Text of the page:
CDI Announces Agreement with AstraZeneca
News Jan 04, 2013
Cellular Dynamics International, Inc. (CDI) has announced a Center of Excellence agreement with AstraZeneca to accelerate the pace of drug discovery through the use of human induced pluripotent stem cell (iPSC) lines and tissue cells.
iPSC technology, based on reprogramming adult cells from a simple blood sample or a skin biopsy to a pluripotent stem cell state, shows promise in delivering robust human cell models of high utility in drug discovery and without the ethical concerns linked to the use of human embryonic stem cells.
Steve Rees, VP Screening Sciences & Sample Management, Discovery Sciences at AstraZeneca, said, “This agreement with Cellular Dynamics enables AstraZeneca to access world-leading expertise in stem cell technology so that we can better test potential new medicines for safety and efficacy.”
Bob Palay, chief executive officer of CDI, said, “This is the third Center of Excellence agreement we have entered into with a global pharma company, and these partnerships show customer recognition that leveraging CDI’s technical expertise and resources can help accelerate their discoveries. We are excited that AstraZeneca shares our vision that iPSC technology can be transformative. The Center of Excellence agreements show CDI’s leadership in developing best practices to employ human iPSCs to advance healthcare discoveries.”
Chris Parker, CDI chief commercial officer, continued, “Increasingly customers are recognizing CDI’s focus and investment on industrializing the manufacture of iPSC-derived cells. Utilizing these standardized cellular tools enables customers like AstraZeneca to concentrate on developing therapies rather than manufacturing cell types.”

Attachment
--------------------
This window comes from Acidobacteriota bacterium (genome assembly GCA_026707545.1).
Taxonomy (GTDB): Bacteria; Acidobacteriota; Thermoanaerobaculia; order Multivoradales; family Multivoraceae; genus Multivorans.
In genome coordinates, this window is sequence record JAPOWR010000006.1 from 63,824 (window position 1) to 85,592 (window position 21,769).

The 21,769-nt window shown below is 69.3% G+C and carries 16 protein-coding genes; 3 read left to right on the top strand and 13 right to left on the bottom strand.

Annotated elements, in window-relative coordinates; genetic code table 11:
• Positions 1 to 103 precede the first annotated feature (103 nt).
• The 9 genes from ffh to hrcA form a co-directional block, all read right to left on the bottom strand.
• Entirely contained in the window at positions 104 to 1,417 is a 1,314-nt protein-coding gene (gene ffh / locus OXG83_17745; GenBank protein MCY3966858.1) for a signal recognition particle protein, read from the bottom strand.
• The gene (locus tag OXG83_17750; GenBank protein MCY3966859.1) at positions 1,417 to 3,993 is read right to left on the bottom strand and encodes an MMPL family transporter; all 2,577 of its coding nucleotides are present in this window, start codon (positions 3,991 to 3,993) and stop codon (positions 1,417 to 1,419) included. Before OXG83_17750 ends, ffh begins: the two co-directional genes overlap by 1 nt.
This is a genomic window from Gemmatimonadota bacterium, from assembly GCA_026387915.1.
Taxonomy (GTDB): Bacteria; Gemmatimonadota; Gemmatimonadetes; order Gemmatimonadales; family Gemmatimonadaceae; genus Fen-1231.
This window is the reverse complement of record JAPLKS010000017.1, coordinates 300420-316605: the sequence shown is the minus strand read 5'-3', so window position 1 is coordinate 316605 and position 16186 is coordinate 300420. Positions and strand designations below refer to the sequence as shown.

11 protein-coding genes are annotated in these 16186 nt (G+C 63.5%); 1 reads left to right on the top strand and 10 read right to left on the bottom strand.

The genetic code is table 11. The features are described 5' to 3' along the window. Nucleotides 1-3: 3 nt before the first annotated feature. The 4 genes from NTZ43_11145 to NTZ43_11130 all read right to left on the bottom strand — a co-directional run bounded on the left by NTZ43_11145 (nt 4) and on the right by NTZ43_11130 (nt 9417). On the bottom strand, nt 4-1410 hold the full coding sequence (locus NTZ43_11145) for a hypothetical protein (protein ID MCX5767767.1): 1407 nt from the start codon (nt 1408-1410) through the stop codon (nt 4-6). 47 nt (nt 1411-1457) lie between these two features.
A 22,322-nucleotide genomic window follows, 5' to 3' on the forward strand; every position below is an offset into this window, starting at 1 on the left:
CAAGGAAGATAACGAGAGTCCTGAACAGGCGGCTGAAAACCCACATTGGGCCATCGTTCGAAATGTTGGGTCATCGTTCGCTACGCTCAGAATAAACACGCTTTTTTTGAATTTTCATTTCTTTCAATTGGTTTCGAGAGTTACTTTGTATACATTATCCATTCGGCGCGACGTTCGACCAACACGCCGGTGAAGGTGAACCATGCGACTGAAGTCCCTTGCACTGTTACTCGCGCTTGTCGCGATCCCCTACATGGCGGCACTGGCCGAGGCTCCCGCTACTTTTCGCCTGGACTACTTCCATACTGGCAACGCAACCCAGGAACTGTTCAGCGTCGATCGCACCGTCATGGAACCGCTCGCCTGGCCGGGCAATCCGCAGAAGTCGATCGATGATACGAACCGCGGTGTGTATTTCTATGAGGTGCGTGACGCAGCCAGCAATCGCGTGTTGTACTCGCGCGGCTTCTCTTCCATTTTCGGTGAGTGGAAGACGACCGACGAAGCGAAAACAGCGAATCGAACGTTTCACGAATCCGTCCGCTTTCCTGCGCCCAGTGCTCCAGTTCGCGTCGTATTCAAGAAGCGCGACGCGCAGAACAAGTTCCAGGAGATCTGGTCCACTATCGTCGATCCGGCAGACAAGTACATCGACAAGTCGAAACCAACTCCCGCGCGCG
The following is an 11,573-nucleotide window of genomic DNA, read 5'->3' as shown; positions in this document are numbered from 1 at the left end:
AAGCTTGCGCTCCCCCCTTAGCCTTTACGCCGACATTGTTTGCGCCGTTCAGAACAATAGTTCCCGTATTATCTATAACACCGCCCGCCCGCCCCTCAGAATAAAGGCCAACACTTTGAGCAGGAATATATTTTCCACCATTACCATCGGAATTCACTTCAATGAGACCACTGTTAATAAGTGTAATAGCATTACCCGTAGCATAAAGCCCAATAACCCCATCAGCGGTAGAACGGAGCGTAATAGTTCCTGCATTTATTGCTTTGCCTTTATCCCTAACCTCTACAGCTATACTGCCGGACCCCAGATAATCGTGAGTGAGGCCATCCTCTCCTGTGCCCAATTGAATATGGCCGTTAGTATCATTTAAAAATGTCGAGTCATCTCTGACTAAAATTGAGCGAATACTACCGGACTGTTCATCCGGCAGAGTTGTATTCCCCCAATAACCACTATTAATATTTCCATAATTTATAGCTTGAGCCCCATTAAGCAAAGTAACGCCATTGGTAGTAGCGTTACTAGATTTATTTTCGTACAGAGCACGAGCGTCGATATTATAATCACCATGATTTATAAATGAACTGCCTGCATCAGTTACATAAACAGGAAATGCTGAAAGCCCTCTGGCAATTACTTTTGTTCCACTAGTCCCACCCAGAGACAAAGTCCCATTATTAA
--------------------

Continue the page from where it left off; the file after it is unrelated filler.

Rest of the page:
Under the terms of the Center of Excellence agreement, AstraZeneca will take advantage of commercially available iCell® products and CDI’s recently launched MyCell™ Products for iPSC reprogramming and differentiation, and the two parties will collaborate on the development of one or more novel cell type(s).
AstraZeneca will purchase CDI’s commercially available iCell products, including iCell Cardiomyocytes, iCell Neurons, iCell Endothelial Cells, and iCell Hepatocytes, for use in their safety, discovery, and regenerative medicine programs.
Further, AstraZeneca will rely on CDI’s novel MyCell Products to genetically engineer and manufacture cells from specific patient groups for use as in vitro disease models.
In addition, CDI will work in partnership with AstraZeneca toward development of new iPSC-derived cell type(s) to enable novel discovery screening applications. Financial terms of the agreement were undisclosed.
Tiny Kidneys: Building Better Models to Test DrugsNews
A free online kidney atlas built by USC researchers empowers stem cell scientists everywhere to generate more human-like tiny kidneys for testing new drugs and creating renal replacement therapies.READ MORE
Could Alzheimer's Drug Repair Brain Damage After Alcohol Binges?News
A drug used to slow cognitive decline in Alzheimer's disease could offer clues on how drugs might one day be able to reverse brain changes that affect learning and memory in teens and young adults who binge drink.READ MORE
Absolute Antibody and Kerafast Merge Increasing Access to Unique Reagents and Recombinant Antibody TechnologyNews
Absolute Antibody Ltd., and Kerafast Inc., have announced a merger of the two companies. The merger brings together two companies with a shared commitment to improving the selection of research tools available to the scientific community.READ MORE